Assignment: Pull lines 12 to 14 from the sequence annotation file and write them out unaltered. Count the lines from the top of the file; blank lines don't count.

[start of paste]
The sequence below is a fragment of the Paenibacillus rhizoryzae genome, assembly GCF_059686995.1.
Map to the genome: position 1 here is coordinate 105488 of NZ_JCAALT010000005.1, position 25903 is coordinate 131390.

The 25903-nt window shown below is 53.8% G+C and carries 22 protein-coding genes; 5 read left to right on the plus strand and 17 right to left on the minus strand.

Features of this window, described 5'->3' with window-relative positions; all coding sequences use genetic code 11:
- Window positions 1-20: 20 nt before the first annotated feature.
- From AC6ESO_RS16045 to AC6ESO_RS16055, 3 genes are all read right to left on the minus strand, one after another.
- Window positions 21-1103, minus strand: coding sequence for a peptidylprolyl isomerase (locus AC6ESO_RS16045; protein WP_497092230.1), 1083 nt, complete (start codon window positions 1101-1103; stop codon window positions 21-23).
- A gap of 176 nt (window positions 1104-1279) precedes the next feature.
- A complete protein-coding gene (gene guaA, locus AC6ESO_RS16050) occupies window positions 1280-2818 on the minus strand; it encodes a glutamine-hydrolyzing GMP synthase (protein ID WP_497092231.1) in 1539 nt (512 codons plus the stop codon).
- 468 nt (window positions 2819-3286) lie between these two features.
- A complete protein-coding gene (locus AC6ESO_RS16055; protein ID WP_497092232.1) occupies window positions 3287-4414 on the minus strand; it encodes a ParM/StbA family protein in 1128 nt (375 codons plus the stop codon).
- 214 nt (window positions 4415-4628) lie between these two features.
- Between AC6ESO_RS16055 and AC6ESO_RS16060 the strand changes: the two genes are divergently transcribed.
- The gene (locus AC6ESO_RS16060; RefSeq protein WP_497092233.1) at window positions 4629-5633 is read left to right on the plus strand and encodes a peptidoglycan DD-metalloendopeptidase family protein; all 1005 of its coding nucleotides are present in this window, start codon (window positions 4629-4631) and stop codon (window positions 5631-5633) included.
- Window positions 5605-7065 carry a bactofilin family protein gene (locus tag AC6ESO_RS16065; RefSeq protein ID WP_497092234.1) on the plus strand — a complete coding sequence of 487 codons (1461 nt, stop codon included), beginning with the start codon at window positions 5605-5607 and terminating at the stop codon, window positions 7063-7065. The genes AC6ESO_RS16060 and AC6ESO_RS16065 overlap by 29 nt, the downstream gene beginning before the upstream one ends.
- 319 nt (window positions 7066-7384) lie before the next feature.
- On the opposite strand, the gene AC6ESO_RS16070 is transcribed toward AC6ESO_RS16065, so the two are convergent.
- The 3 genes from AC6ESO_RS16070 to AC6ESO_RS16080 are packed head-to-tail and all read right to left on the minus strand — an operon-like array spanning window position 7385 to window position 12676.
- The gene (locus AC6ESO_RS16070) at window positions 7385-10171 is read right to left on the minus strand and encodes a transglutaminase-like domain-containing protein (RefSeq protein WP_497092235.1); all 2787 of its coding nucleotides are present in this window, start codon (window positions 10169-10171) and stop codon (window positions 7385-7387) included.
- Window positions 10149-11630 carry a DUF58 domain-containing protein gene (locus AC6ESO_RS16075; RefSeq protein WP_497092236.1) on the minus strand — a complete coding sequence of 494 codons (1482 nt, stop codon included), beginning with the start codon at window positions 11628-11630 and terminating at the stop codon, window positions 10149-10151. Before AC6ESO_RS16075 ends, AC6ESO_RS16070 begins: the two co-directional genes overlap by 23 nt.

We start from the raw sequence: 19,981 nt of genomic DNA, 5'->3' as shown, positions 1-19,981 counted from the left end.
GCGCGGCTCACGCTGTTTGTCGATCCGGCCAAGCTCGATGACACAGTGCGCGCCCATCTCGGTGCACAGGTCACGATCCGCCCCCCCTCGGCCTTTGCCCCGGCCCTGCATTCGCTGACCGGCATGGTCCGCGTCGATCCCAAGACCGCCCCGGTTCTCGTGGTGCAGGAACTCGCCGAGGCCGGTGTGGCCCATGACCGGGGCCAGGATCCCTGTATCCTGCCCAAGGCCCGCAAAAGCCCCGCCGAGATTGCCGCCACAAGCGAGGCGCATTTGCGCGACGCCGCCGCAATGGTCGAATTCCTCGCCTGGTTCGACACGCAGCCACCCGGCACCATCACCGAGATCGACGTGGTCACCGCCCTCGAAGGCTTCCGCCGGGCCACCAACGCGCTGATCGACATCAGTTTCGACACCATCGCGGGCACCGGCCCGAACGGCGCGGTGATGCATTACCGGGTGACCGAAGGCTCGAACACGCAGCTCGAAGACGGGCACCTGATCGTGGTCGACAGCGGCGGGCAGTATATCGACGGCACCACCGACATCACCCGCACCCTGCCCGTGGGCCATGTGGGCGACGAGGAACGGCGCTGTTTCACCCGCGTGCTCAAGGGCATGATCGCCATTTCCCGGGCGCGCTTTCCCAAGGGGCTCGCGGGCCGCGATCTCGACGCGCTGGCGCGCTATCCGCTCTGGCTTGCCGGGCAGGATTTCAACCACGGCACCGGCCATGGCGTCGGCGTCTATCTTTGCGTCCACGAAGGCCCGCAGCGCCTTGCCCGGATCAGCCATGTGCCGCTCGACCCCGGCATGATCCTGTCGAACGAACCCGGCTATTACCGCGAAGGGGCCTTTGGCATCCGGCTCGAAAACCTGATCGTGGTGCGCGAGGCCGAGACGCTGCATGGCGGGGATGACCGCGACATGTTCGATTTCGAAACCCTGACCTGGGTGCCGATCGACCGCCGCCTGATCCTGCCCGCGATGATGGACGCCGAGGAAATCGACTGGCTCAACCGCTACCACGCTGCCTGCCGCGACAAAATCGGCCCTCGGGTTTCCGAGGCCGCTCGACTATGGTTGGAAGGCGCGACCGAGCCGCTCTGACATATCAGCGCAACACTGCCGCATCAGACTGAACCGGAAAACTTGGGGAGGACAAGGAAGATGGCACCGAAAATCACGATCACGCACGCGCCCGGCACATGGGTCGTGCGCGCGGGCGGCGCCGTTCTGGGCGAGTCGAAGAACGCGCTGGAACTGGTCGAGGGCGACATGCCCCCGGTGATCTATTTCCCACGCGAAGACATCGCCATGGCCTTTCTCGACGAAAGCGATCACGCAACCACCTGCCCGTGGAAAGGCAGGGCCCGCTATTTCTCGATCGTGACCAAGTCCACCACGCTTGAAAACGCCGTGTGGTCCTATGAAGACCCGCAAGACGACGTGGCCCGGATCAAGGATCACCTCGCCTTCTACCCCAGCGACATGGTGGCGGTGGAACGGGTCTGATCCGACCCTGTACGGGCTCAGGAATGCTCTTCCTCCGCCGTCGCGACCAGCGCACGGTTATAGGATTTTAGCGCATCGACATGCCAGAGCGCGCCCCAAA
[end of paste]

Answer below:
- 214 nt (window positions 4415-4628) lie between these two features.
- Between AC6ESO_RS16055 and AC6ESO_RS16060 the strand changes: the two genes are divergently transcribed.
- The gene (locus AC6ESO_RS16060; RefSeq protein WP_497092233.1) at window positions 4629-5633 is read left to right on the plus strand and encodes a peptidoglycan DD-metalloendopeptidase family protein; all 1005 of its coding nucleotides are present in this window, start codon (window positions 4629-4631) and stop codon (window positions 5631-5633) included.